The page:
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Exam stress and anxiety

For many children and young people, this time of year exams play integral part of their lives. However, in light of this, so does the stress of exams becomes increasingly heightened, amid young people’s fears of letting their parents and teachers down. This evokes stress and anxiety for which many young people conceal and find alternative ways of attempting to deal and cope with pressures of exams. There has been alarming rates reported of young people contacting helplines and having to deal with such pressures alone and comparing themselves to other people’s successes through social media.

In my last post I celebrated just how encouraging it was to see and hear so many media campaigns surrounding mental health for young people. I believe that schools, colleges, and University’s need to continue to provide services and accessible pathways for children and young people to explore and find healthier ways of dealing and coping with exam stresses. With this in mind, counselling for me provides children and young people with opportunity to share and open up to someone trustworthy and genuine, and be able to communicate their emotions, in a safe space.

I had a curiosity about children’s experiences of accessing emotional support. So in a recent study I wanted to gain children’s experiences and whether they felt any stigma was attached to seeking emotional support. I personally have benefited from accessing emotional support, despite getting messages and being influenced by friends, TV, and media that it’s not okay and it’s not very manly to express how you feel. I wanted to know what would encourage more boys to access emotional support.

At the start of my study 4 school aged male participants were selected from an inner city school in London. I stated that I was going to explore boy’s experiences and help seeking attitudes, which I feel still remains a barrier for boys. I felt I succeeded in gaining some understanding about the barriers, along the strains and turmoil for which many children feel they are alone and have to deal with issues by themselves. However, with the aid of charities and counselling organisations working specifically in schools, colleges and universities it offers pathways for children and young people to access emotional support when issues arise and reduces any stigma attached to seeking help, which clearly is a significant factor in many boys not seeking support. The continued progression into such pathways will further develop a much brighter outlook and perception upon seeking help, especially in light of young people’s exam stresses. This affirms much of what is already known about the counselling process, and can appreciate the rich experiences these sessions elicit for children and young people experiencing exam stresses.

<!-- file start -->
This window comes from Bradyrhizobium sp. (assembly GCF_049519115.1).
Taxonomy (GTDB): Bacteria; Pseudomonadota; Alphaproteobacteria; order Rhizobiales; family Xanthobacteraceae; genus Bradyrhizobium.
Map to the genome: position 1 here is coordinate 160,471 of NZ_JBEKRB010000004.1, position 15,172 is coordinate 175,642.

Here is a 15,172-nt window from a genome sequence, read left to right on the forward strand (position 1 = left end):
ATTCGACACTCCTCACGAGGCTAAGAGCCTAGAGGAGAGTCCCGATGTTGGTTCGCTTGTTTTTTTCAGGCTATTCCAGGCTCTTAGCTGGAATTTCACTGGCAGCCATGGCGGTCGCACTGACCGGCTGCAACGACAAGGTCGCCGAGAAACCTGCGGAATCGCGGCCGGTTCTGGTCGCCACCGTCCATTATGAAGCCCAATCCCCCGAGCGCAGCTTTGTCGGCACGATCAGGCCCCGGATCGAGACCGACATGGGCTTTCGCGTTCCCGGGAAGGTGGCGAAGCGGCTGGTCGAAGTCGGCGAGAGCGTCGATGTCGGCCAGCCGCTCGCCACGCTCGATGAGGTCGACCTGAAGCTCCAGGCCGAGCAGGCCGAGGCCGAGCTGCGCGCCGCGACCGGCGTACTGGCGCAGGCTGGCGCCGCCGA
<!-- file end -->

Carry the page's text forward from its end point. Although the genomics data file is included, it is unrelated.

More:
There is still more to be done and further qualitative research would assist to generate a wider insight into young people’s views and opinions to inform future qualitative research, and thus validate services as a valuable and useful intervention in improving the mental health for children and young people seeking help and support in schools, colleges and Universities.

Useful websites and helplines:

Samaritans offers a listens service which is open 24 hours a day

Mind: Monday to Friday, 9am-6pm on 0300 123 3393

Get connected: is a free advice service for people under 25. Call 0808 808 4994


“I can’t thank you enough for always being there for me Hugh. Over the past year during the pandemic lot’s of things came up for me that I needed to work through. Thank you for always listening and helping me understand and accept who I am. Thanks for changing my life and giving me hope for my future”.

Female, 17, South London

‘Deciding to find yourself a therapist can feel like a surrender; ending a shouting match you’ve been having with your own head by simply throwing the toys out the pram and asking somebody else to pick them up and put them back in. It shouldn’t be, and therapy with Hugh certainly wasn’t: it was a victory that snuck slowly out of nowhere. It transliterated the battle between me and my brain into a solicitous conversation between the two of us, one that not only let the clouds lift on my anxiety and depression, but gave a gilt edge outline to a proud sense of self my own neuroses had up until that point forced me to repeatedly detour around. With Hugh I went from getting lost in myself and losing myself in the process to being able to elide my past and present selves into a cohesive and honest conception of who I am that I am continually proud of without even realising it. Now when I stare inside I don’t have to flinch and look away, thanks to Hugh I simply smile.’

Continual thanks for everything you’ve done!

Male, 25, South London
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